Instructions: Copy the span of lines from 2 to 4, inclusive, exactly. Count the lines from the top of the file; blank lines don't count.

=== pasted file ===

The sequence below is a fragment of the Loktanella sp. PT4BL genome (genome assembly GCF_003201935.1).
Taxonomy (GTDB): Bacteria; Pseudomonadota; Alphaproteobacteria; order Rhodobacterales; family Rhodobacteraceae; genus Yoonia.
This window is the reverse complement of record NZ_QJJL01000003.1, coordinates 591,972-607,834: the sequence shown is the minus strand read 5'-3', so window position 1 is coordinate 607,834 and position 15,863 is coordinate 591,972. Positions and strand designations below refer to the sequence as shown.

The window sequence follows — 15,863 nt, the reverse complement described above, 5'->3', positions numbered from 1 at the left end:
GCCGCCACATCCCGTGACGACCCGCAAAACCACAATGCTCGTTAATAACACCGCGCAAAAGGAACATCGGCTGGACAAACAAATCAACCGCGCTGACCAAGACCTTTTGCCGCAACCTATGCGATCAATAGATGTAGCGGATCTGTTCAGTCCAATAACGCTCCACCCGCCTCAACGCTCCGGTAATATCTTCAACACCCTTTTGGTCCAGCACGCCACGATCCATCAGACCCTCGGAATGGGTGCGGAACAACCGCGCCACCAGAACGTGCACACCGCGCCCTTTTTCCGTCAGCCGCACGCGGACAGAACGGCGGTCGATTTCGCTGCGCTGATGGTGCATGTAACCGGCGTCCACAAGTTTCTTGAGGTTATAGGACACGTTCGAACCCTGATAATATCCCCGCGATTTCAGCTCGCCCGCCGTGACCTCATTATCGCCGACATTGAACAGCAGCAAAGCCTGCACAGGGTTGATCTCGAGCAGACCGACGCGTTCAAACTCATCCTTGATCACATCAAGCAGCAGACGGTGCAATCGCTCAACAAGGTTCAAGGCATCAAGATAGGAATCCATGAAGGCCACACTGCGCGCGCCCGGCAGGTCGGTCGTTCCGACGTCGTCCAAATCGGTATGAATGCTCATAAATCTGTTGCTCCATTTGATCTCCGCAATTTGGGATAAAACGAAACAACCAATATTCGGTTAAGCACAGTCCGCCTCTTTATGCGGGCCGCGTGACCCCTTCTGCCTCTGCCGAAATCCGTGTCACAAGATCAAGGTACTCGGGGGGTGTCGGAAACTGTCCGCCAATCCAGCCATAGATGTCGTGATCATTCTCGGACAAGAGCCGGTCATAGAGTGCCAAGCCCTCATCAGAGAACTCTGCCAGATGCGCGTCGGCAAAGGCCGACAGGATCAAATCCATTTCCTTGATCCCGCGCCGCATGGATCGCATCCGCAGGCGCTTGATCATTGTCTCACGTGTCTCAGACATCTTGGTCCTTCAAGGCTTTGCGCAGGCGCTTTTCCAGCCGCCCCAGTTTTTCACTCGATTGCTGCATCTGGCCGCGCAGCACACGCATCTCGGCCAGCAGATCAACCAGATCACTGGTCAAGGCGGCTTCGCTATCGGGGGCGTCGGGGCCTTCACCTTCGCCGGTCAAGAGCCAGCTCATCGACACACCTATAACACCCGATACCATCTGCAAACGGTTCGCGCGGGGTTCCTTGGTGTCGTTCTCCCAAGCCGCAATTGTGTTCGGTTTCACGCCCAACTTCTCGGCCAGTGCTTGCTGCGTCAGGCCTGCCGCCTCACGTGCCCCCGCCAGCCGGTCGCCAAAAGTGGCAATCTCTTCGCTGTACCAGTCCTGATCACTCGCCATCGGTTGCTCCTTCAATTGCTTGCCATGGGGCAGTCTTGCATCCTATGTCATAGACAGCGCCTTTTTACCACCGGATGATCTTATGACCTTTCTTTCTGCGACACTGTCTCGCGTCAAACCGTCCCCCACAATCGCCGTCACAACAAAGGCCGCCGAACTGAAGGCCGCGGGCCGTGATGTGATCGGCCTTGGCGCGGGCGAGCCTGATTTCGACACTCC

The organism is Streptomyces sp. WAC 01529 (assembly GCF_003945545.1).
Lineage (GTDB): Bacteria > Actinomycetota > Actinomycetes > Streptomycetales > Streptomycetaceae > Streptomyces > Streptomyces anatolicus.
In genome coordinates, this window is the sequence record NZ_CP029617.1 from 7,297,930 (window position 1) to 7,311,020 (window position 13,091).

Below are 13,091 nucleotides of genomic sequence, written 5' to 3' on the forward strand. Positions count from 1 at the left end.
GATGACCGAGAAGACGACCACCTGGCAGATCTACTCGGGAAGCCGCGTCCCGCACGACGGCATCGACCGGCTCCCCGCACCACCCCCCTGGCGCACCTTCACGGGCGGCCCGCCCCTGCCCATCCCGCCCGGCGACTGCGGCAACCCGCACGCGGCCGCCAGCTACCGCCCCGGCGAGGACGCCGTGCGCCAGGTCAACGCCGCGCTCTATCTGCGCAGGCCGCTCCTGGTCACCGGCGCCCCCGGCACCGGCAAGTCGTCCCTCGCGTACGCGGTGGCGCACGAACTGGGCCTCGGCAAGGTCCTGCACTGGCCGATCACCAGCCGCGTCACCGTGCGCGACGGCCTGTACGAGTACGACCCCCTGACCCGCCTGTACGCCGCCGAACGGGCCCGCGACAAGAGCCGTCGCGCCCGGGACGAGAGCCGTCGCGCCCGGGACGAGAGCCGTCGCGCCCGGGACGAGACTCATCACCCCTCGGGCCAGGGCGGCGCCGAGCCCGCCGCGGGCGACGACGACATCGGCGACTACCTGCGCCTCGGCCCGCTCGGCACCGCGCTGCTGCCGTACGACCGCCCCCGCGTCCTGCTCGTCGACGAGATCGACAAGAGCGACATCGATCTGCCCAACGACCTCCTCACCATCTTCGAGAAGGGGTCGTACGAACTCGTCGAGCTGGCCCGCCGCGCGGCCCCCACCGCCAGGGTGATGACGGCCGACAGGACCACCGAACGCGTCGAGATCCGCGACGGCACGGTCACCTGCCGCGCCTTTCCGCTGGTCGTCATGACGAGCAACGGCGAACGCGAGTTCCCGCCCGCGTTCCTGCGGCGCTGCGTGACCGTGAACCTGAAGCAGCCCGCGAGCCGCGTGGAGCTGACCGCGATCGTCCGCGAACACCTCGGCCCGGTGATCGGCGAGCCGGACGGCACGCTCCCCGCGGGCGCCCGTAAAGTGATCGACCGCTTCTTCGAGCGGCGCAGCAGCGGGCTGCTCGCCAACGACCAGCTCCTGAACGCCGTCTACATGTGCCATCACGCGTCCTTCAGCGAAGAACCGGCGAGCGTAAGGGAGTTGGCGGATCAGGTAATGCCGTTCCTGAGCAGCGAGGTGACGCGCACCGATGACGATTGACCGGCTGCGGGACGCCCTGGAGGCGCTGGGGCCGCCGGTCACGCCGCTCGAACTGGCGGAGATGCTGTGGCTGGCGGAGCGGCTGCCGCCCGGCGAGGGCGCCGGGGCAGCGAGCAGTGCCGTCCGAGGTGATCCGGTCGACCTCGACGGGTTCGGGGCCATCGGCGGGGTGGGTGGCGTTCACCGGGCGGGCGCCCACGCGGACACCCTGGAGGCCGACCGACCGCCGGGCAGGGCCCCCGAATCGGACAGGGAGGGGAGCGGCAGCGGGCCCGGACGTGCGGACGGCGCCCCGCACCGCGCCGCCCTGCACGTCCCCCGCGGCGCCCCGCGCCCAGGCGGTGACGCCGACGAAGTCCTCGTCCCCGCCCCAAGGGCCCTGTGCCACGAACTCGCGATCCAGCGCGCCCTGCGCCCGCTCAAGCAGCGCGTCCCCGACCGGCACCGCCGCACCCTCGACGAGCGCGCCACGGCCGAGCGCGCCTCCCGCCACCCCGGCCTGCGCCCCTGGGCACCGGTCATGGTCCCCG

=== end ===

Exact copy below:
Taxonomy (GTDB): Bacteria; Pseudomonadota; Alphaproteobacteria; order Rhodobacterales; family Rhodobacteraceae; genus Yoonia.
This window is the reverse complement of record NZ_QJJL01000003.1, coordinates 591,972-607,834: the sequence shown is the minus strand read 5'-3', so window position 1 is coordinate 607,834 and position 15,863 is coordinate 591,972. Positions and strand designations below refer to the sequence as shown.

The window sequence follows — 15,863 nt, the reverse complement described above, 5'->3', positions numbered from 1 at the left end: